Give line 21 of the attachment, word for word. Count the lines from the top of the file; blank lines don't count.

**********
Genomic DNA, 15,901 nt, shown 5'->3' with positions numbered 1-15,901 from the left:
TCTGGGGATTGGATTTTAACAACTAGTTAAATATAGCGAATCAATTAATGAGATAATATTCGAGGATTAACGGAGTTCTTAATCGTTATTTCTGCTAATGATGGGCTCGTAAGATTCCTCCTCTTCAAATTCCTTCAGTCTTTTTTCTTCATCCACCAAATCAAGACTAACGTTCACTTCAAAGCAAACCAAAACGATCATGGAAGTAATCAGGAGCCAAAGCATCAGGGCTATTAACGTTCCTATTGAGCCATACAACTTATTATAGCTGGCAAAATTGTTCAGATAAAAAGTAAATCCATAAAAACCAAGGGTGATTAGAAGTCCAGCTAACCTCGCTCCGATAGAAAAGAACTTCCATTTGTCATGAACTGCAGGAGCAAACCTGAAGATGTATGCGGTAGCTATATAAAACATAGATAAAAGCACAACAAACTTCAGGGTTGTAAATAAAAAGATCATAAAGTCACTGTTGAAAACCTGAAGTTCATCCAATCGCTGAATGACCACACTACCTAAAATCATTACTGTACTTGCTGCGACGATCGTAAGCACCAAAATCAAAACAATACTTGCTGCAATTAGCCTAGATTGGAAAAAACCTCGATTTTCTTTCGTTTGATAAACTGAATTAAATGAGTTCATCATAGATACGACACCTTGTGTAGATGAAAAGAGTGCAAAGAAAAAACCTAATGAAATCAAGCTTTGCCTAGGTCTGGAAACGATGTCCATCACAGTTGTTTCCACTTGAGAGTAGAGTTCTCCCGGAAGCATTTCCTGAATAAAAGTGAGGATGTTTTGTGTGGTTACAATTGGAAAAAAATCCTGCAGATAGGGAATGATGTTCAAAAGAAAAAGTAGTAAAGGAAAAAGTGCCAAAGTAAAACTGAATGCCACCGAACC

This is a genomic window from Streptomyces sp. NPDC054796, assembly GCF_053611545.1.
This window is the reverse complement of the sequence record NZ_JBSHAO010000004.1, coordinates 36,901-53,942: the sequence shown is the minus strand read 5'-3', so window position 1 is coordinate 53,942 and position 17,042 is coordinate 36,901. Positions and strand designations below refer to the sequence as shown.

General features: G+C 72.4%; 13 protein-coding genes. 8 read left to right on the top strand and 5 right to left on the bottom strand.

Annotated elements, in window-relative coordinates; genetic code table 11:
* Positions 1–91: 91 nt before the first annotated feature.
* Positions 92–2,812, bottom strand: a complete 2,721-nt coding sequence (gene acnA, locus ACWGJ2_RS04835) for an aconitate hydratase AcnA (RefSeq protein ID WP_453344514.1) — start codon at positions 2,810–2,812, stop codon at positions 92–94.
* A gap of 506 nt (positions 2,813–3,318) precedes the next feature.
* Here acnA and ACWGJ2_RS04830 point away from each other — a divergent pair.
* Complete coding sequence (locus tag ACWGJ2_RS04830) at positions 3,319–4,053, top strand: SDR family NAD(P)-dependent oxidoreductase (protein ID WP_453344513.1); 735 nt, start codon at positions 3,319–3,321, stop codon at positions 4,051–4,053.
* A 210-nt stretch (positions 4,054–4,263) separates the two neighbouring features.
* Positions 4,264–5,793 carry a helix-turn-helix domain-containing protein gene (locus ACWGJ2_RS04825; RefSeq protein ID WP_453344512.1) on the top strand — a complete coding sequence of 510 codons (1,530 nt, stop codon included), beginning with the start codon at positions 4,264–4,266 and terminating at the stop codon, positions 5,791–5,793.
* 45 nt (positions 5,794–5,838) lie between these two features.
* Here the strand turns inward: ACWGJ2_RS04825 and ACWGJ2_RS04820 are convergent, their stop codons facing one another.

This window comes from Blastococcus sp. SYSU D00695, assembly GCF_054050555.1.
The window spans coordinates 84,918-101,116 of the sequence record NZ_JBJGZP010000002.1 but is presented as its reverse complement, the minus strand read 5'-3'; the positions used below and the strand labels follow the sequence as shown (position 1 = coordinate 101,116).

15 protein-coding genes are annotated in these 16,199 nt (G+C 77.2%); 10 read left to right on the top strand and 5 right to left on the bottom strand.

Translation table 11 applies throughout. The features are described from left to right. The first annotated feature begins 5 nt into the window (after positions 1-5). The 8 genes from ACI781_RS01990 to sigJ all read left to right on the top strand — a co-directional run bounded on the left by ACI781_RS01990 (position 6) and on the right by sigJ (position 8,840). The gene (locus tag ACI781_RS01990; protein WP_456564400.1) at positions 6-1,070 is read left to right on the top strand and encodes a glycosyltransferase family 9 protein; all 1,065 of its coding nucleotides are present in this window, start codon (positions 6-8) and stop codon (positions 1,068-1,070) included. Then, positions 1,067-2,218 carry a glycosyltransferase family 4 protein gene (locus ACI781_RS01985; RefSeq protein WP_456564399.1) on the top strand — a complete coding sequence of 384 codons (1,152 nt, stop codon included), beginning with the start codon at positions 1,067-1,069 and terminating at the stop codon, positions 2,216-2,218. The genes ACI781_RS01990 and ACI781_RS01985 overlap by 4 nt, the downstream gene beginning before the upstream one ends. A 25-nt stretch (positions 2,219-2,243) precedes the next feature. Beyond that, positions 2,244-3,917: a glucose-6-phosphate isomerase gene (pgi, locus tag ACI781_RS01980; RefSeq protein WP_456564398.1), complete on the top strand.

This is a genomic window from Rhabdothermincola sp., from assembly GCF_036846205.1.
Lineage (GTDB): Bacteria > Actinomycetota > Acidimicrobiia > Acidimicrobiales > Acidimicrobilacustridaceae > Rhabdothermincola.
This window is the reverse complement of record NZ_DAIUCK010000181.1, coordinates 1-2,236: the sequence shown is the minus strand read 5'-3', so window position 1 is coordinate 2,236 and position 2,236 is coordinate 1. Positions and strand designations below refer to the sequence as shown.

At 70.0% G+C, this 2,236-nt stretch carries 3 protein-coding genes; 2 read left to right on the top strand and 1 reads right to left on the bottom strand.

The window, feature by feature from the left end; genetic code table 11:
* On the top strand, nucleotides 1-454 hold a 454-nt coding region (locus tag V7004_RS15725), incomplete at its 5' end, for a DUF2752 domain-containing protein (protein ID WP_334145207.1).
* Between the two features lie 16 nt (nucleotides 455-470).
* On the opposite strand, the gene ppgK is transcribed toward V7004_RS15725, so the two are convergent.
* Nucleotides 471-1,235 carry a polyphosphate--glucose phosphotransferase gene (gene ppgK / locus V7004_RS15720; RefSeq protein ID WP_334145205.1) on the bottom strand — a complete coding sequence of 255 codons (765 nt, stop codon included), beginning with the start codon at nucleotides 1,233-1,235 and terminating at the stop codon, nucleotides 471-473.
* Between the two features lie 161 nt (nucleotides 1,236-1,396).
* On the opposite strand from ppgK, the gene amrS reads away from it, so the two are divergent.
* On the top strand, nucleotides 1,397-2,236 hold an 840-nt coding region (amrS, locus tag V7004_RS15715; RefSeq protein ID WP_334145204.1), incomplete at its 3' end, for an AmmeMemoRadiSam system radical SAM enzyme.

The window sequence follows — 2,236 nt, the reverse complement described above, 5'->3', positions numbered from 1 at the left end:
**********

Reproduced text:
Lineage (GTDB): Bacteria > Actinomycetota > Acidimicrobiia > Acidimicrobiales > Acidimicrobilacustridaceae > Rhabdothermincola.